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Macedonia’s Small Opposition Parties Join Forces

April 6, 2012

Former Prime Minister Ljubco Georgievski has emerged at the helm of a new bloc that aims to unite opposition to the government of Nikola Gruevski.

Sinisa Jakov Marusic, Balkan Insight, 06.04.2012

 

Ljubco Georcievski

The informal bloc is based on the loose cooperation of four minor parties, none of which won seats in parliament in last June’s early elections.

Georgievski’s rightist VMRO People’s Party and the Liberal Democrats of Andrej Zernovski form the core. This week United for Macedonia, the party of jailed former police minister Ljube Boskoski, joined them. Another party, Dignity, unites veterans from the 2001 conflict.

“Our ideological differences remain but we are united by a common concern for the current state of affairs, poverty, lagging behind in Euro-Atlantic integration and worsening inter-ethnic relations,” Zernovski said.

It is not known whether Macedonia’s largest opposition party, the Social Democrats of Branko Crvenkovski, will be invited to join.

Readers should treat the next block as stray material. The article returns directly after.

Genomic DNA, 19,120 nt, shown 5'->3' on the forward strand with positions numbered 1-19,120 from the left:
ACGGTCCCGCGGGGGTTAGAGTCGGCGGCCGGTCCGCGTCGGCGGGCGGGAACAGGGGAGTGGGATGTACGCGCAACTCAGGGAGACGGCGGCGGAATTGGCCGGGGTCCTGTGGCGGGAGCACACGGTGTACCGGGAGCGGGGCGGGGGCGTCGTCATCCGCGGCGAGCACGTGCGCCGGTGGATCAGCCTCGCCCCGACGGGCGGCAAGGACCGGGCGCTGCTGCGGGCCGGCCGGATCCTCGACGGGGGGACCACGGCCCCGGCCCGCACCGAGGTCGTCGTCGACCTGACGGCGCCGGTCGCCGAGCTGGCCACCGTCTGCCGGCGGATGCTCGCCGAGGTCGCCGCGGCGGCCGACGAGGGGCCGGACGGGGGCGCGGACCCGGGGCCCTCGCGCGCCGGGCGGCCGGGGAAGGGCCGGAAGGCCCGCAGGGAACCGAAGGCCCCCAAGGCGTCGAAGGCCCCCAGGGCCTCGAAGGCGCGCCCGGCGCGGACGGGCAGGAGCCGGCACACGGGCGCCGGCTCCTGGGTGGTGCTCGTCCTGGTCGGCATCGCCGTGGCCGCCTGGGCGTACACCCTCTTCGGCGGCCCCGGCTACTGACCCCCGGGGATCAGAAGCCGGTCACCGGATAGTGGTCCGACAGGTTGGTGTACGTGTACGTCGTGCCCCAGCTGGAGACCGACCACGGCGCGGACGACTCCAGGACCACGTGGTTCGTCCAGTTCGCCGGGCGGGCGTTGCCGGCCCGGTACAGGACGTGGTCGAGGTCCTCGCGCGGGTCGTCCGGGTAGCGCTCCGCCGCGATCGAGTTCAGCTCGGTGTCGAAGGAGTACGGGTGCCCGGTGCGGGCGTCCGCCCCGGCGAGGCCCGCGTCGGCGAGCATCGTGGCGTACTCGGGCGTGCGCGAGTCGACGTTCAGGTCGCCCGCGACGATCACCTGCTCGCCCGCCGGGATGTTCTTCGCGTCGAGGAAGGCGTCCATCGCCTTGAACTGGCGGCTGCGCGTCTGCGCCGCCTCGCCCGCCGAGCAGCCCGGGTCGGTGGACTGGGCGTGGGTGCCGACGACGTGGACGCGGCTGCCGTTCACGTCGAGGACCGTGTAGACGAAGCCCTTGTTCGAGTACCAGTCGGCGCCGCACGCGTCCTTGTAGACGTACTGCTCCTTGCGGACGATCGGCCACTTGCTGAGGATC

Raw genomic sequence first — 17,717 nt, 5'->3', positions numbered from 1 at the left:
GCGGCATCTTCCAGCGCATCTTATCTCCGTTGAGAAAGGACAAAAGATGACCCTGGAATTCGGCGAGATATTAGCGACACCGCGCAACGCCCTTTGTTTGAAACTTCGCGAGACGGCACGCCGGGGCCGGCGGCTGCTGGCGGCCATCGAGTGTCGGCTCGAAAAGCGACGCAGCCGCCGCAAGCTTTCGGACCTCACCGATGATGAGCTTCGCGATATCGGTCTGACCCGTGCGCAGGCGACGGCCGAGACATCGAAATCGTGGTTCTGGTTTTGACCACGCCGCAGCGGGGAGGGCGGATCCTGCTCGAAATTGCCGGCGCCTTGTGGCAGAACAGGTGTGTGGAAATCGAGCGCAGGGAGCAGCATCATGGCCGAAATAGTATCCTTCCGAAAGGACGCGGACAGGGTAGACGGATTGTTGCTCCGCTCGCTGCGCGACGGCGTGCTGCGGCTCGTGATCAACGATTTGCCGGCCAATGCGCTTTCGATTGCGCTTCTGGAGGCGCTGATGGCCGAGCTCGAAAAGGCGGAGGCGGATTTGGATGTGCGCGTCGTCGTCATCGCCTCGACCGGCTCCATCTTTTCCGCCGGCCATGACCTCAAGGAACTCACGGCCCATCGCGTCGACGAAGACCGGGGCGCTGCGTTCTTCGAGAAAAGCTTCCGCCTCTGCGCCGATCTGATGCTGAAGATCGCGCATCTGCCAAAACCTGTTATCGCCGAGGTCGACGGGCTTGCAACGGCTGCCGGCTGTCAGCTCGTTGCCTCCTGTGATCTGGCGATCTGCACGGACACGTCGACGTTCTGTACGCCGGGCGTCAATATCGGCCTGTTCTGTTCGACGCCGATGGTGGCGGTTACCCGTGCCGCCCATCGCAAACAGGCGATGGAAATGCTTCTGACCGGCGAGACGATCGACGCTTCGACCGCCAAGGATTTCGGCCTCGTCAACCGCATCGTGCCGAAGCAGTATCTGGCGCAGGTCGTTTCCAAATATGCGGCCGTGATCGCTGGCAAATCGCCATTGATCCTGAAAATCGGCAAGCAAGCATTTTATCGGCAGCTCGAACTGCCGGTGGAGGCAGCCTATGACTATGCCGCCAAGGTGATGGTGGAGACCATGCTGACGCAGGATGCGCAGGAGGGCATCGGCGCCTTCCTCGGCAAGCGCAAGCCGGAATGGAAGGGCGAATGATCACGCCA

In March the party left space for such cooperation, calling for a wide opposition front against Gruevski and saying it would not wish to dominate it.

“Cooperation with Crvenkovski is open for discussion,” one senior source from Georgievski’s party said.

If a coalition between Georgievski and Crvenkovski emerges now, it will be for the first time. Their rivalry dominated politics in the 1990s, when the country underwent a turbulent translation from Communism to capitalism.

The two party leaders then traded accusations of betraying the country, of undertaking criminal privatizations of state assets and of being too servile towards the country’s large ethnic Albanian minority.

But after another defeat by Gruevski’s VMRO DPMNE party in the June general elections, both leaders stated they were ready to put old grievances aside.

Georgievski, a former leader of Gruevski’s VMRO DPMNE party, was Prime Minister from 1998 to 2002.

In 2003, when he quit as leader of VMRO DPMNE, he lobbied for Gruevski, then his vice-president, to be the new leader. But soon he changed his mind and in 2004 he left VMRO DPMNE after failing to overthrow Gruevski who he meanwhile accused of incompetence.

After several years of political inactivity Georgievski staged a comeback before the June elections. But his VMRO People’s Party failed to secure a seat.

The Social Democrats boosted their numbers in parliament in the June polls, but not by enough to replace Gruevski who has ruled unchallenged since 2006.

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